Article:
Panic Attacks Predictable

Body sends signals an hour before panic attack onset

(RxWiki News) Panic attacks may seem sudden and unexpected. In fact, physiological instability is detectable for at least an hour before a patient is aware that the panic attack will happen.

Panic attack sufferers may be susceptible to a mounting accumulation of subtle physiological instabilities, though they would be completely unaware of those changes.

"Ask your doctor about medications to control panic disorder."

Alicia E. Meuret, lead researcher and a psychologist at Southern Methodist University in Dallas, called the results amazing. She noted that those physiological instabilities were not present during times a patient was nearing a panic attack.

The study was based on monitoring 43 panic disorder patients 24-hours a day while they went about their daily activities on two separate occasions. Researchers captured 1,960 hours, including 13 panic attacks, through the monitoring. The monitoring captured changes in respiration, heart rate, cardiac functions and evidence of sweating through a series of sensors and electrodes, as well as a small wrist pack with a panic button that patients pushed if they had a panic attack.

In addition to showing the physiological instabilities despite a patient's lack of awareness, the monitoring showed that patients were chronically hyperventilating, likely as a result of abnormally low carbon dioxide levels.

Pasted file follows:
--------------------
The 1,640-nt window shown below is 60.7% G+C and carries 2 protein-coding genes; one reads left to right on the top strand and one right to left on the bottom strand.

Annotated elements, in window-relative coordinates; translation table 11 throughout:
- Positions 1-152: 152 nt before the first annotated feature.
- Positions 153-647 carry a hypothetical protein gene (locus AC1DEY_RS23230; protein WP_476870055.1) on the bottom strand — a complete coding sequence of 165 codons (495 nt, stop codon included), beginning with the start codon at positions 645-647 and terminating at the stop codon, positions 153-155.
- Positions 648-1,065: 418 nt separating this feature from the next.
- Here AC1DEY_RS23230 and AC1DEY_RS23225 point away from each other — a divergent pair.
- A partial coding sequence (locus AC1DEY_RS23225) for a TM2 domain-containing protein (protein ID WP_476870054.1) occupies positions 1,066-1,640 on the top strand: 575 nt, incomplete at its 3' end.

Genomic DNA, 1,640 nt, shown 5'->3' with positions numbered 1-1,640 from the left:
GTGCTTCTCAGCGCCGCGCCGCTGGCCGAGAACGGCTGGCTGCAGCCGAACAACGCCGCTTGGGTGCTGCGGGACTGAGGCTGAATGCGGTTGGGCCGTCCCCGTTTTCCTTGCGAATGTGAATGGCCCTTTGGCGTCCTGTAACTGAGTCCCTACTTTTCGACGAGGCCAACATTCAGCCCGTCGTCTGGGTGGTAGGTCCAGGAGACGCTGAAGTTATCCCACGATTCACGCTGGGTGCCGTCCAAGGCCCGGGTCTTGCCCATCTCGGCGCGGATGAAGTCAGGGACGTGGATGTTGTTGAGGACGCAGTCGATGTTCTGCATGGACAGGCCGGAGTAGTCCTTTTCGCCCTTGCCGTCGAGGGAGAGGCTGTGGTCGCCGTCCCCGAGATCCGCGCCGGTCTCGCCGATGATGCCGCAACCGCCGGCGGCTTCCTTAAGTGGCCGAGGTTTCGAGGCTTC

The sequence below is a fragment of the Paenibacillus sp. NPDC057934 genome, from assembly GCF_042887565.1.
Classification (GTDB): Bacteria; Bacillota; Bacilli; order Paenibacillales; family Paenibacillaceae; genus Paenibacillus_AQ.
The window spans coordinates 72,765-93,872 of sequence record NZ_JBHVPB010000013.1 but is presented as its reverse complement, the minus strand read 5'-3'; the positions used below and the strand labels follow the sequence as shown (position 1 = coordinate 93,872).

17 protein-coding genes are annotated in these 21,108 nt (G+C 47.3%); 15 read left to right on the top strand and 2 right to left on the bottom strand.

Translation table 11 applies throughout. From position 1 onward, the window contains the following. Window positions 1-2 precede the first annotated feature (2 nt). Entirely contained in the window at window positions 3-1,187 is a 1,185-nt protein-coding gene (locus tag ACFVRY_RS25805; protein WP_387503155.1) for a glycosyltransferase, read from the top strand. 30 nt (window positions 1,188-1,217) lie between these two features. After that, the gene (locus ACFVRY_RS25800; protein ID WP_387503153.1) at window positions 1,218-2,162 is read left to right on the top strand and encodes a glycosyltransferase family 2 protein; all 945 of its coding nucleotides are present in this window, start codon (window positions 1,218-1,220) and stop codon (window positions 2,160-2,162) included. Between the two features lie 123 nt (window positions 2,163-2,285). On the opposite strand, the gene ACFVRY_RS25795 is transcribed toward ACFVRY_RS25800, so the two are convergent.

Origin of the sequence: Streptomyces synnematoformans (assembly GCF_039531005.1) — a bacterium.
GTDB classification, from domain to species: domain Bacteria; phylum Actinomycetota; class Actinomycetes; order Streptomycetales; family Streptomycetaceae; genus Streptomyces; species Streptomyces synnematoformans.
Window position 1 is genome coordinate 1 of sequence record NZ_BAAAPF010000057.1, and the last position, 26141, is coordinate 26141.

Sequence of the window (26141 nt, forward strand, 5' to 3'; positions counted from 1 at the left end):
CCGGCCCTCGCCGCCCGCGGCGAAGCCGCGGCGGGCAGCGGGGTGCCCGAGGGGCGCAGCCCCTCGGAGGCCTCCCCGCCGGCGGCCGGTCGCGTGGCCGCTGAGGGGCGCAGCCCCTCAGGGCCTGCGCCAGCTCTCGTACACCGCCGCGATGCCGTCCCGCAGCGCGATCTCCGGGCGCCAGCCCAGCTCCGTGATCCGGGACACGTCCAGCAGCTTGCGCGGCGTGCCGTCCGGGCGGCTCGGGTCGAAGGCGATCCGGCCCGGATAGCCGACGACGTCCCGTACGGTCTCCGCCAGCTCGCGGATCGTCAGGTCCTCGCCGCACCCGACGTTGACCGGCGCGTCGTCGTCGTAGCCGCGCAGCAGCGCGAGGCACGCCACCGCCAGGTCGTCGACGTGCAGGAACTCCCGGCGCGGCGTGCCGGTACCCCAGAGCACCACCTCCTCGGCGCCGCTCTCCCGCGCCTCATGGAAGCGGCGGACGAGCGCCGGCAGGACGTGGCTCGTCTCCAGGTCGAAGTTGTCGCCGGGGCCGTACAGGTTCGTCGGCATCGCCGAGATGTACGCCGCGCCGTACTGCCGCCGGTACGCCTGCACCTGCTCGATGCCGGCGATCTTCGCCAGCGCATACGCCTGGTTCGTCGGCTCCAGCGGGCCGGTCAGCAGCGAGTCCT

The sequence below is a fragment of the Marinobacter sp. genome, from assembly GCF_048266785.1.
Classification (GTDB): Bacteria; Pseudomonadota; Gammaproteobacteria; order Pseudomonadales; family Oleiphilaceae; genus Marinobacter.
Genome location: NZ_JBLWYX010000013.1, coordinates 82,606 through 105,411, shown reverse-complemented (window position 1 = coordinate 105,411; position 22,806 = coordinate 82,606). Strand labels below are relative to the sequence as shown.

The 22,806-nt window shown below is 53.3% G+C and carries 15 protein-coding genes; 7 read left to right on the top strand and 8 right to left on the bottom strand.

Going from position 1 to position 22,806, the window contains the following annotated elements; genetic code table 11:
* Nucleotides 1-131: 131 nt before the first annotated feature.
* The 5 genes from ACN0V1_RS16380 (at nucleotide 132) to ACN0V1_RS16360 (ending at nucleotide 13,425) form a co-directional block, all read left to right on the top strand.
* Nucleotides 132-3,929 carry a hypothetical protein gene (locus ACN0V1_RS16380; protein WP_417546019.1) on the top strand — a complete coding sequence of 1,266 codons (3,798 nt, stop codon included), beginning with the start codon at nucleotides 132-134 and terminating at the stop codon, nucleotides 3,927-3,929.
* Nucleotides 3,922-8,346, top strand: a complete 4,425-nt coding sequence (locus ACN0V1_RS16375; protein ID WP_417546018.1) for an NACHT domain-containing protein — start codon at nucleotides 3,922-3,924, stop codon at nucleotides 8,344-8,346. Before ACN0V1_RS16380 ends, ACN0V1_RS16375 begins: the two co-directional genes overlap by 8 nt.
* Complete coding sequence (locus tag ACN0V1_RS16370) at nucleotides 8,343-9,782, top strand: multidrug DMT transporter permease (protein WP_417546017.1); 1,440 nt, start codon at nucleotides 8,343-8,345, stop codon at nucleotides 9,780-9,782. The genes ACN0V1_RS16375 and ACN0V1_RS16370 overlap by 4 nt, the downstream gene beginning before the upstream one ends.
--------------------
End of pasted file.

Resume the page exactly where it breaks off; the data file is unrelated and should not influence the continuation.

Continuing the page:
Researchers found that these carbon dioxide levels rose shortly before a panic attack occurred. As those levels increased, patients reported anxiety, chest pain and fear of dying. Though changes were detected, investigators are not yet sure what prompted the physiological changes.

However, the research may help explain why panic disorder medication aimed at normalizing breathing is effective. The drugs generally buffer arousal, ensuring it remains low and level, which can prevent panic attacks.

Meuret noted that the research could be significant because it could mean discovering how to predict other diseases with seemingly "out-of-the-blue" onsets such as strokes, seizures and manic episodes. Finding a way to predict when those events might occur could ultimately allow doctors to work to prevent them.

The research was published in journal Biological Psychiatry.

Review Date: 
July 30, 2011